I am hopelessly and helplessly condemned by my own lust for literature that I recklessly and depravedly buy books with remorseless abandon. My day job is the ever more practical occupation of freelance musician. I'm not rich. Which makes my licentious book purchasing all the more irresponsible.
Monday, November 19, 2012
White Nights and Other Stories by Fyodor Dostoyevsky
My favorite genre of literature is classical.My favorite time period is the nineteenth
century. Favorite authors?Russian.Favorite Russian authors?Tolstoy and Dostoyevsky!
When I moved to Texas
several years ago, the men who moved my furniture (if boxes of books qualify as
furniture) were from Russia.I got into a conversation with one of the men
about Russian literature.I mentioned to
him my predilection for Russian authors and how much I enjoyed Dostoyevsky in
particular.The man looked at me a
moment, then tapped his forehead.He
said, “Dostoyevsky was crazy, you know that?”
I don’t know if
Dostoyevsky was certifiably insane or not, but his writing does seem to express
the soul of a tortured individual.But
never without hope.That is why I love
his writings so much.Dostoyevsky never
shies away from writing stories about people whose ‘hearts are desperately
wicked’ but, unlike secular humanist writers, he doesn’t stop with the despair.In spite of evil circumstances and unstable,
selfish people, power and hope course through the veins of each story.
Dostoyevsky never preaches, yet God is written on every
page.His presence is declared as it is
in nature.To compare, read a story
written by a secularist, such as Anton Chekov or Albert Camus or just about any
20th century writer.The difference
is striking.Their characters are left
adrift. At the end of the story you’re left asking, what was the point?In Dostoyevsky’s stories, no matter how hard
life becomes, no matter how wickedly a person acts there is the sense that God
is still holding them in the palm of their hand.
White Nights and
Other Stories is a collection of short stories with Dostoyevsky’s trademark peculiarities.Each story keeps you guessing with many
twists and turns in the plots and events.
His stories are darkly psychological in nature.Often, he has the reader following the
rambling thoughts of the protaganists giving us a first person account of how
the hero perceives his environment and how he reacts to it. The first two
stories, The Honest Thief and An UnpleasantPredicament show this- the first as
a man wrestles with his conscience over a theft he has made and the second when
a man from an upper class crashes the wedding of his subordinate.He doesn’t shy away from putting his
characters in awkward situations and we suffer with them as they struggle to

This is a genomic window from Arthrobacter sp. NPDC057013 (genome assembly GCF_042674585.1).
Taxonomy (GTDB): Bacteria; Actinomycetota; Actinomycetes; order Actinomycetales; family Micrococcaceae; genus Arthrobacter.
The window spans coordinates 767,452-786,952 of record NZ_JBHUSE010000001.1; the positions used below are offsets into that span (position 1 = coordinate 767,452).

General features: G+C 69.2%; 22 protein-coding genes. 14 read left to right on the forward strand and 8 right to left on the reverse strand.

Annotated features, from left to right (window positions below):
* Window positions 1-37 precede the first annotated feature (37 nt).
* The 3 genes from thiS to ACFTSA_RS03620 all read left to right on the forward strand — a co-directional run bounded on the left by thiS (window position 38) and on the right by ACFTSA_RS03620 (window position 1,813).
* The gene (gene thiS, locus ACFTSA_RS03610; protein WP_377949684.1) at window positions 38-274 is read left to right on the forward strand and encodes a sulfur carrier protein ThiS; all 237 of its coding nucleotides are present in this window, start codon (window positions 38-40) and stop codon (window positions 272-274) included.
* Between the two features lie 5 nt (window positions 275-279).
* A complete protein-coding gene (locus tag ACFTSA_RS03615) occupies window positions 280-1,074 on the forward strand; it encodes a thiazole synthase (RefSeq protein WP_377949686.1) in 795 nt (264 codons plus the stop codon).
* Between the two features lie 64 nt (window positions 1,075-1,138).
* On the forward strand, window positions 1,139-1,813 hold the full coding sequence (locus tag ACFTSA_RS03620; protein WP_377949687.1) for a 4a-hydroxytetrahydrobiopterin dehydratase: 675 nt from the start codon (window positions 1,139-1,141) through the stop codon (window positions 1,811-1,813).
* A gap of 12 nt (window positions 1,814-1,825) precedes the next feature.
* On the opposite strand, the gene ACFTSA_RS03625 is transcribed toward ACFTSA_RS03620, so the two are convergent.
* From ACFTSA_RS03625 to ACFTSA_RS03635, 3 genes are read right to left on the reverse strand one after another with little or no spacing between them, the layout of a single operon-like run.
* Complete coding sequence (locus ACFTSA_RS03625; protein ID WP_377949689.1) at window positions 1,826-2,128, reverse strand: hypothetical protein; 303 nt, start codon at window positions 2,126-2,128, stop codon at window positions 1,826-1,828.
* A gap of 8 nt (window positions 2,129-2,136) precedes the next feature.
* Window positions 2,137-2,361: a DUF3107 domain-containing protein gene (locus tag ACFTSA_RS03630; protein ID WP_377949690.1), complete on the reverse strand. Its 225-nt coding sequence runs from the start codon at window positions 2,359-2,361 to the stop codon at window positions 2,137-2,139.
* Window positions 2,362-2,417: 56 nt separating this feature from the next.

Some of his stories are simply zany from a superficial view
but contain a message that exposes certain facets of Russian society.In Another Man’s Wife, we’re led on a merry
chase with a man who suspects his wife of infidelity.He follows a man he believes is her lover, only
to enter the wrong door and ends up in the apartment of a strange woman.While trying to explain his presence to the
startled woman, her husband can be heard climbing the stairwell.In order to avoid a confrontation, the man
hides under her bed.To his
surprise he finds another man already hiding there.You’ll have to read the story to find out how
it all resolves.
In The Crocodile, an ambitious business man visits an animal
exhibition and falls into the crocodile pit where he is gobbled up by you know
what.He does not die, however, and
refuses to be rescued as he believes that living in the crocodile will increase
his standing in society.He even insists
that his wife join him.While these
stories seem crazy, a larger picture of 19th century Russian culture
and values is drawn.
Bobok is about a man who dies and is buried in a cemetery
but remains conscious.He lies in his
coffin listening to the conversations of all the other dead people.We, of course, listen too, and hear some very
interesting stories from people who came from all walks of life but are now
lying together in a grave yard.
The title story, White Nights is about a man whose character
must have been inspired by Dostoyevsky’s own impulsive, passionate nature.The man falls in love and wishes to marry a
lonely young woman confined to a life of living with her grandmother.The woman is waiting for her lover, who has
promised to return and marry her on a certain day.The time is approaching and the woman is
losing hope.Will the man return?Who will she marry?Or will she get married at all?
Each story pulls the reader in and arrests them until the
end.I don’t believe anyone will be able
to put down the book in the middle of any of these novellas.If you’re a lover of Russian classic
literature and especially Fyodor Dostoyevsky, you will enjoy this collection.